A recent report released by the Turkish government stated that Turkey has spent $100m on health care for Syrians, who receive services free of charge and pay a fraction of the price for pharmaceuticals. In total, Turkey is reported to have expended $3.5bn in aid, mainly through its Disaster and Emergency Management Presidency (AFAD), for the nearly one million Syrians that have poured into the country.
Although there are officially more than 1.3 million Syrians who have taken refuge in Turkey since the war in Syria began, the actual figure may well be higher than 1.5 million, as many Syrians are not registered. Only 220,000 of these refugees currently live in 22 refugee camps, while the rest are in various provinces across Turkey.
Turkish citizens, especially in the cities where the influx of Syrians has been greatest, often complain about the impact that the high number of refugees has had on the quality of care that they are able to receive.
"There are many Turkish people who are upset about all the services the Syrians are getting," Mehmet K, a resident of the nearby city of Gaziantep, told Al Jazeera. "Doctors and patients are complaining because there is not enough time to see all the patients. The doctors have to work double, and many Turks are mad that the Syrians are able to get treated whenever they want even though they are not the ones paying taxes," Mehmet said.
Yet with resources running low, and limited space in the camps, those Syrians who are forced to find shelter in urban settings, like Kilis, are all the more vulnerable. "Turkey’s humanitarian outreach, while morally right and in line with international principles, remains an emergency response," a recent report by the International Crisis Group concluded. "The influx puts pressure on local infrastructures and creates social tensions … Turkey’s open door policy has its limits."
Last year, the Turkish ministry of health decided to allocate $6.9m to expand the Kilis State Hospital, according to Toptan, the general director. The number of beds is expected to double to 400 by the end of 2014, and the number of health professionals will increase by 50 percent.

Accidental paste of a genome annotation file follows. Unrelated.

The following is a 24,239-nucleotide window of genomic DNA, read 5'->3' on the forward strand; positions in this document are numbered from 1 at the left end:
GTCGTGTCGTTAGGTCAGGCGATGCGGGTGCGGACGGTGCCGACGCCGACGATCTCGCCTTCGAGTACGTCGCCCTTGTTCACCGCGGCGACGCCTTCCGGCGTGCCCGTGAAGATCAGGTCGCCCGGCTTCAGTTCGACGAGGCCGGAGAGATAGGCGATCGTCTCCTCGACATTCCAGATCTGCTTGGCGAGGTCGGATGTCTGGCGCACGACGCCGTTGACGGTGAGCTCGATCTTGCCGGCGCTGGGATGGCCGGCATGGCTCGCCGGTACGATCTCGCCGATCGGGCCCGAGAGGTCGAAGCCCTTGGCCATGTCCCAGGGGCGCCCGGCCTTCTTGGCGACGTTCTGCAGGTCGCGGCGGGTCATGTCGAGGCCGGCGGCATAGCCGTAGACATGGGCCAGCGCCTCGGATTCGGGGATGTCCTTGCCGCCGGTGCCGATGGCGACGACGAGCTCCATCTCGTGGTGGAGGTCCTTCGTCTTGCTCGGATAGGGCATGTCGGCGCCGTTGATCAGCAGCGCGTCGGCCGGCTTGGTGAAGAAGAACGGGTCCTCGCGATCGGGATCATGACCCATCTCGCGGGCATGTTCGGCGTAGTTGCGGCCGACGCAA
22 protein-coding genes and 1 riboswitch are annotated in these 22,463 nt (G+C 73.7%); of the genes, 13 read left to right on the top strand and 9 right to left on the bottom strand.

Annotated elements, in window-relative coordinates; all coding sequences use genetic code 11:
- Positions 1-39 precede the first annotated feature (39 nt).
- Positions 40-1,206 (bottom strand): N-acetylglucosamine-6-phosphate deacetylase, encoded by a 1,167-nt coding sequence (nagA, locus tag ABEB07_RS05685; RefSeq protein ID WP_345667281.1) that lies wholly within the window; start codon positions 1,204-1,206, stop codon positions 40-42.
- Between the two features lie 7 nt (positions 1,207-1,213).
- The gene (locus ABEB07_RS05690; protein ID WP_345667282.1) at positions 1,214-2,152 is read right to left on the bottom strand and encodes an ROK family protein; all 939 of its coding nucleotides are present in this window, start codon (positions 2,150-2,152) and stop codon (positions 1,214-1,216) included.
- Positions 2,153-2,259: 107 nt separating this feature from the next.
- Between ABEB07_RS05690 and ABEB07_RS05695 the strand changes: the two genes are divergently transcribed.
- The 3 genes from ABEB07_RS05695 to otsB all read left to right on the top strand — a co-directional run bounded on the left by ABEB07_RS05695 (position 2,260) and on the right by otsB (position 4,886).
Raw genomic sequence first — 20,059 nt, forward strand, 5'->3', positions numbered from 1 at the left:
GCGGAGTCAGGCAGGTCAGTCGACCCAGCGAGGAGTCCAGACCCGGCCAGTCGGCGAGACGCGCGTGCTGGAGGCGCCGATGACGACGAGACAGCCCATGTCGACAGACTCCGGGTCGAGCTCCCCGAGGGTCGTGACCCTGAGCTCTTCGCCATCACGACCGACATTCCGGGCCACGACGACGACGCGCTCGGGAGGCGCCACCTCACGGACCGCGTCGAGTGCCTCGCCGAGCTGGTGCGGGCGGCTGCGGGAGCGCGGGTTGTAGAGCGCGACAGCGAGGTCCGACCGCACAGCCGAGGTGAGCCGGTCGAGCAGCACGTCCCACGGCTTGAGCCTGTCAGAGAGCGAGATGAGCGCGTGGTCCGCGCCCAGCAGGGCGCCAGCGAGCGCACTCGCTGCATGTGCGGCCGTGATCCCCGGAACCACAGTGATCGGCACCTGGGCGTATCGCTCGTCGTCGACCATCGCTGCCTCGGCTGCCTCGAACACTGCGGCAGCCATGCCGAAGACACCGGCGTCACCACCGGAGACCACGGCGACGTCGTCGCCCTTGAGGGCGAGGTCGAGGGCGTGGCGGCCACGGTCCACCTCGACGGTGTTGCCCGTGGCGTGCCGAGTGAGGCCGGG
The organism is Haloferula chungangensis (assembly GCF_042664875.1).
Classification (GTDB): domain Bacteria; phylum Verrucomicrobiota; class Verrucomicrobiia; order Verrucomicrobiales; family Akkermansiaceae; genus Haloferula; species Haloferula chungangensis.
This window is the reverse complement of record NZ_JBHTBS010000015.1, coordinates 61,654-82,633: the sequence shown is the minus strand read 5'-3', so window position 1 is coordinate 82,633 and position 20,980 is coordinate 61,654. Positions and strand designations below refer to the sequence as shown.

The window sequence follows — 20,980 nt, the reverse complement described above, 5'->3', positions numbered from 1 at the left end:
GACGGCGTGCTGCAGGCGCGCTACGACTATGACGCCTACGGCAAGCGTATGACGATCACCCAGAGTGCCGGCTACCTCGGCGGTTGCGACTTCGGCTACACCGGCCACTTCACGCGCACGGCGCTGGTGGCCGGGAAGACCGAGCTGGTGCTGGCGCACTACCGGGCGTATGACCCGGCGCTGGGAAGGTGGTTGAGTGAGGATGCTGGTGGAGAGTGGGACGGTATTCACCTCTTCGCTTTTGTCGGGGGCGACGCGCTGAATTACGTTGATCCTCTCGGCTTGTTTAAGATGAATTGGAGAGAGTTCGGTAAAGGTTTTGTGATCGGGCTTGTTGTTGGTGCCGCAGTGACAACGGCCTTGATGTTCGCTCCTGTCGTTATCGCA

While the expansion is expected to decrease the day-to-day pressure on the hospital, some doctors point out that this will not help to resolve the strain in critical times, such as during heightened clashes in Aleppo.
"The state hospital will still be small compared to the need. If there is a really big crisis in Aleppo or fighting among the armed groups there, the hospital cannot accommodate the waves of injured, and they send them to hospitals in Gaziantep or elsewhere," Dr Valantina Sbahi, a gynecologist from Aleppo who works in a field clinic inside Syria, told Al Jazeera.
Sometimes patients who were treated at the state hospital are discharged but they have no place to go to finish their recovery, maybe because they have no home or because it is too dangerous to return. We let them stay here longer.
"The expansion will help Kilis [hospital] perform better, but it will not reduce the greatest pressure."
RELATED: Syria's conflict raises Turkey tension
In the meantime, the hospital and its satellite clinics in Syrian refugee camps continue to rely on the support Syrian doctors and volunteers operating hand-in-hand with relief organisations.
At a post-operative care centre run jointly by Malta’s humanitarian aid arm, Malteser, and the Turkish International Blue Crescent (IBC), a staff of 18 Syrian doctors and nurses treat recovering Syrian patients that the state hospital cannot accommodate. "There are not enough beds at the state hospital. Sometimes they release the patient too soon just to make room for others," Dr Mouhannad Abdulqader, general administrator of the Malteser-IBC centre, told Al Jazeera.
"Nine months ago when we opened, we had to fight with the [state] hospital to send the patients to us. They didn’t understand what we were doing," Dr Abdulqader said. "We were going there and telling them, 'Give us the patients!' Now... they are begging us to take patients."
According to Cristina Carino, technical advisor at the Helsinki Citizens Assembly, a Turkish NGO that runs a clinic in Kilis funded by Doctors Without Borders-Spain, the network of Syrian-focused clinics and care centres has kept the Turkish health care system from collapsing.
"If everyone was going to the hospital, no one could work, and the Syrians couldn’t get services," she said. "We are all just trying to cooperate as much as possible."
"Here we have to deal with the social situation too," Dr Abdulqader added. "Sometimes patients who were treated at the state hospital are discharged but they have no place to go to finish their recovery, maybe because they have no home or because it is too dangerous to return. We let them stay here longer."
Follow Danya Chudacoff on Twitter: @DanyaChudacoff